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UEFI boot does not like software raid at all (GRUB Error 17)
Monday - Feb 20th 2017 - by - (0 comments)

A couple of days ago I built a new home server for testing purposes with the following components:

  • Chassis: BitFenix Phenom Mini ITX
  • Power Supply: Enermax Revolution X't II 550W
  • Motherboard: Gigabyte F2A88XN-WIFI (although I didn't care about the WIFI, important to me was the FM2+ socket)
  • CPU: AMD A10-7860K
  • Memory: 2 x 8GB Corsair Vengeance Pro DDR3
  • Hard Drives: 2 x 500 GB Western Digital Caviar Blue (yes they're slow)

Just for documentation purposes, here's what the final result looks like:

 Debian Jessie Testserver Gigabyte F2A88XN-WIFI and AMD A10-7860K

For the setup of Debian Jessie, I created a bootable memory stick with the netinst image. Setup started smoothly (missing firmware was mentioned on the WIFI chip iwlwifi-7620-9/iwlwifi-7620-8 and on RTL rtl_nic/rtl8168e-3), but the network card worked fine with the default drivers) and I went through the different steps. I set up my partitions like this:

  • HDD1: 3 partitions (20G, 25G, max size), each selected to be used as a RAID device
  • HDD2: 3 partitions (20G, 25G, max size), each selected to be used as a RAID device
  • Raid Device 1: /dev/sda1 + /dev/sdb1, RAID-1, ext4 defaults, mounted as /
  • Raid Device 2: /dev/sda2 + /dev/sdb2, RAID-1, Use as LVM physical volume
  • Raid Device 3: /dev/sda3 + /dev/sdb3, RAID-1, Use as LVM physical volume
  • PV /dev/md1 used for VG vgsystem. Created three LV's lvvar (mounted on /var), lvtmp (mounted on /tmp), and lvswap as swap partition
  • PV /dev/md2 used for VG vgdata.

I wanted to get on but the Debian installer informed me that "You haven't set up an EFI partition".

Debian Installer missing EFI System Partition 

Oh jeez, right. That's a new motherboard which supports (U)EFI boot. I needed to read some docs what exactly was meant with a EFI partition and how to set it up but the Debian installer pretty much does the job automatically when the EFI System Partition (ESP) is selected. But this meant I needed to destroy my partition layout and create a 500MB (250MB would probably be enough) partition for ESP at the begin.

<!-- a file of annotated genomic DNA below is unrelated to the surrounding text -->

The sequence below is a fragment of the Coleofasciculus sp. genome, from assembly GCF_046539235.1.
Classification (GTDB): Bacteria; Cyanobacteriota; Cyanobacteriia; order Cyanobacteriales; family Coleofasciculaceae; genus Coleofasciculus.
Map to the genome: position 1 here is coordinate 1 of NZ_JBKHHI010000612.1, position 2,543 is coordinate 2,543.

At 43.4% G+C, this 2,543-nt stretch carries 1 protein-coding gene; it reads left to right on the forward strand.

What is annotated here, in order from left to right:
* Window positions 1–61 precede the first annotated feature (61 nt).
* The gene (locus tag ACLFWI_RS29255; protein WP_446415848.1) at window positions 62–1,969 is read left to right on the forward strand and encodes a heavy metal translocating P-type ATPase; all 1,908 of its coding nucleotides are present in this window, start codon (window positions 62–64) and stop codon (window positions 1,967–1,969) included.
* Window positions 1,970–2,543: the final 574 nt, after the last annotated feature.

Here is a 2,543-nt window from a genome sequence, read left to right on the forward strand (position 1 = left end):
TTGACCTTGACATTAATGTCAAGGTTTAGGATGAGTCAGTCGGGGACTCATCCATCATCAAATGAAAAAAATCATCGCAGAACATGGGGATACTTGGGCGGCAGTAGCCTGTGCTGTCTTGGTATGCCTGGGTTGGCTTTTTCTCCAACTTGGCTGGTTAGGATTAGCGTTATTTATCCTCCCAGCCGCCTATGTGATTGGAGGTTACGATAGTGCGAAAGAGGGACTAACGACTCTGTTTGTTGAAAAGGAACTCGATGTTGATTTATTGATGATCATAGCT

The new partition layout with the UEFI partition looked like this:

  • HDD1: 4 partitions (500M, 20G, 25G, max size), each selected to be used as a RAID device
  • HDD2: 4 partitions (500M, 20G, 25G, max size), each selected to be used as a RAID device
  • Raid Device 1: /dev/sda1 + /dev/sdb2, RAID-1, Use as EFI System Partition
  • Raid Device 2: /dev/sda2 + /dev/sdb2, RAID-1, ext4 defaults, mounted as /
  • Raid Device 3: /dev/sda3 + /dev/sdb3, RAID-1, Use as LVM physical volume
  • Raid Device 4: /dev/sda4 + /dev/sdb4, RAID-1, Use as LVM physical volume
  • PV /dev/md2 used for VG vgsystem. Created three LV's lvvar (mounted on /var), lvtmp (mounted on /tmp), and lvswap as swap partition
  • PV /dev/md3 used for VG vgdata.

Debian Partitioning with EFI System Partition 

The Debian installer continued with the remaining steps of installing the base system and eventually finished. Time to reboot. But at that point I made big eyes - the system didn't boot. Right after the UEFI/BIOS of the motherboard, the following error was shown:

GRUB Loading stage1.5.
GRUB loading, please wait...
Error 17

GRUB Error 17 UEFI Boot

According to http://www.uruk.org/orig-grub/errors.html the Error 17 means:

17: Invalid device requested
 This error is returned if a device string is recognizable but does not fall under the other device errors.

For some reason it looks like the UEFI loader can't find the EFI System Partition.
Some additional research revealed the following very important information (from https://wiki.debian.org/UEFI): 

RAID for the EFI System Partition
This is arguably a mis-design in the UEFI specification - the ESP is a single point of failure on one disk. For systems with hardware RAID, that will provide some backup in case of disk failure. But for software RAID systems there is currently no support for putting the ESP on two separate disks in RAID. There might be a way to do something useful with fallback options, but this will need some investigation...

What the %"*+&@??!! Are you seriously telling me that the, compared to BIOS, 20 years newer Unified Extensible Firmware Interface (UEFI) cannot boot from a EFI System Partition which is a software raid partition? This is not arguably a mis-design, this is clearly a no-go! Even for a testserver, I don't want to invest any time in making the system boot again when a HDD fails. I could set up the partitions /dev/sda1 + /dev/sdb1 as normal ESP partitions and maybe run a cronjob to sync them manually, but that's a hack/workaround. I finally decided to ditch UEFI and switch to the Legacy (BIOS) boot mode:

Gigabyte UEFI BIOS set to legacy boot 

Of course I needed to adapt the partition layout once again; I used the layout I used at the begin. I let Debian finish the installation and then reboot. This time booting (with legacy BIOS mode and GRUB as bootloader) worked like a charm.

 

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